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The Quest of the Sacred Slipper

4. The Oblong Box
You had better wait for us," said Bristol to the taxi-man.
"Very good, sir. But I shan't be able to take you further back than the Brixton Garage.
You can get another cab there, though."
A clock chimed out - an old-world chime in keeping with the loneliness, the curiously
remote loneliness, of the locality. Less than five miles from St. Paul's are spots whereto,
with the persistence of Damascus attar, clings the aroma of former days. This iron
gateway fronting the old chapel was such a spot.
Just within stood a plain-clothes man, who saluted my companion respectfully.
"Professor Deeping," I began.
The man, with a simple gesture, conveyed the dreadful news.
"Dead! dead!" I cried incredulously.
He glanced at Bristol.
"The most mysterious case I have ever had anything to do with, sir," he said.
The power of speech seemed to desert me. It was unthinkable that Deeping, with whom I
had been speaking less than an hour ago, should now be no more; that some malign
agency should thus murderously have thrust him into the great borderland.
In that kind of silence which seems to be peopled with whispering spirits we strode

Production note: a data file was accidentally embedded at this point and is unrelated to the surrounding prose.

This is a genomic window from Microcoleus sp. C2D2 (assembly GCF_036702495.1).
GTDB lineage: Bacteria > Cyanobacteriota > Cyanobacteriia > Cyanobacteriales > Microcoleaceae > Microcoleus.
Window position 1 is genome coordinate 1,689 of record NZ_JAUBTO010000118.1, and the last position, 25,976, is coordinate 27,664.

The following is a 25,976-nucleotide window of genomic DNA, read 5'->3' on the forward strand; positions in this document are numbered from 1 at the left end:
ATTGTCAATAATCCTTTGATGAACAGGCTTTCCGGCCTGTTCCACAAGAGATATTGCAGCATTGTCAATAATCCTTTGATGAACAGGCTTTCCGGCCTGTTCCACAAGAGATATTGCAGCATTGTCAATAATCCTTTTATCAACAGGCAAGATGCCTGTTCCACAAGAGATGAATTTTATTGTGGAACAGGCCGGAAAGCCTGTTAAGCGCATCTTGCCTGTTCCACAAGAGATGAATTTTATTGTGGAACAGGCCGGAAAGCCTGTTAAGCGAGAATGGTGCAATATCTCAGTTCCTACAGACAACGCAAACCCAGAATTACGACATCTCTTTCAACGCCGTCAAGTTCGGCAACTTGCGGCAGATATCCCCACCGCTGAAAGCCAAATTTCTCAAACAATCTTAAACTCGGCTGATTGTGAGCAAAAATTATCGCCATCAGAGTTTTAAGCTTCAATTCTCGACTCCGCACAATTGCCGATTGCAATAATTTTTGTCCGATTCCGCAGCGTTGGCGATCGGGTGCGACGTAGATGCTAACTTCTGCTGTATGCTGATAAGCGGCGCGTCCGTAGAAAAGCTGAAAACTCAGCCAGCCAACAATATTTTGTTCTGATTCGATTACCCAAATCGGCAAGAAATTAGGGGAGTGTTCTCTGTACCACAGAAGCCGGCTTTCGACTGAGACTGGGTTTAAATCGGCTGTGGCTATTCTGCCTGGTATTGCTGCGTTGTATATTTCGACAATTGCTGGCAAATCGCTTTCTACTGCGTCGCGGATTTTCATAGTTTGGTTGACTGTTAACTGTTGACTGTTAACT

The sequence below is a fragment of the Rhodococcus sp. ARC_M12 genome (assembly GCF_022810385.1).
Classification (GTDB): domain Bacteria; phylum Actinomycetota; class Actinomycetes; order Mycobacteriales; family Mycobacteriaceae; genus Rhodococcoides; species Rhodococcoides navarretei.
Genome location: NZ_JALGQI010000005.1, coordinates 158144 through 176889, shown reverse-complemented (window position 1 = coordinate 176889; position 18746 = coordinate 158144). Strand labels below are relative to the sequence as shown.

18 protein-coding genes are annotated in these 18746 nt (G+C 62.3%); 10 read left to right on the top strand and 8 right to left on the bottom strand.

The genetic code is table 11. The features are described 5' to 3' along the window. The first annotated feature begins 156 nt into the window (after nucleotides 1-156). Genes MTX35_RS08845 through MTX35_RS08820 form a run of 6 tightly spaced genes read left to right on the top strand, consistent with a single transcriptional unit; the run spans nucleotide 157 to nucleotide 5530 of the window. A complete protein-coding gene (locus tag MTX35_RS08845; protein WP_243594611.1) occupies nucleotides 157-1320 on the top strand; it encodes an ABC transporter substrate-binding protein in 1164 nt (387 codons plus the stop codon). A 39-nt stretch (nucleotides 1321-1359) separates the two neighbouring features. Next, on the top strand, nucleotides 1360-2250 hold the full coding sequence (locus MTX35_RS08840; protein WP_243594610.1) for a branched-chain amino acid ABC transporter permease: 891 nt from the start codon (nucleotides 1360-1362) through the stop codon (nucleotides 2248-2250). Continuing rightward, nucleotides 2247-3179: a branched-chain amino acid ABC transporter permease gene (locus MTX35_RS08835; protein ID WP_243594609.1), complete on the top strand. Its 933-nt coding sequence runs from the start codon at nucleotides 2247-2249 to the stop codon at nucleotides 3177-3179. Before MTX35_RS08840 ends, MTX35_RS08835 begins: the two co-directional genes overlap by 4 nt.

forward along the elm avenue. It was very dark where the moon failed to penetrate. The
house, low and rambling, came into view, its facade bathed in silver light. Two of the
visible windows were illuminated. A sort of loggia ran along one side.
On our left, as we made for this, lay a black ocean of shrubbery. It intruded, raggedly,
upon the weed-grown path, for neglect was the keynote of the place.
We entered the cottage, crossed the tiny lobby, and came to the study. A man, evidently
Deeping's servant, was sitting in a chair by the door, his head sunken in his hands. He
looked up, haggard-faced.
"My God! my God!" he groaned. "He was locked in, gentlemen! He was locked in; and
yet something murdered him!"
"What do you mean?" said Bristol. "Where were you?"
 
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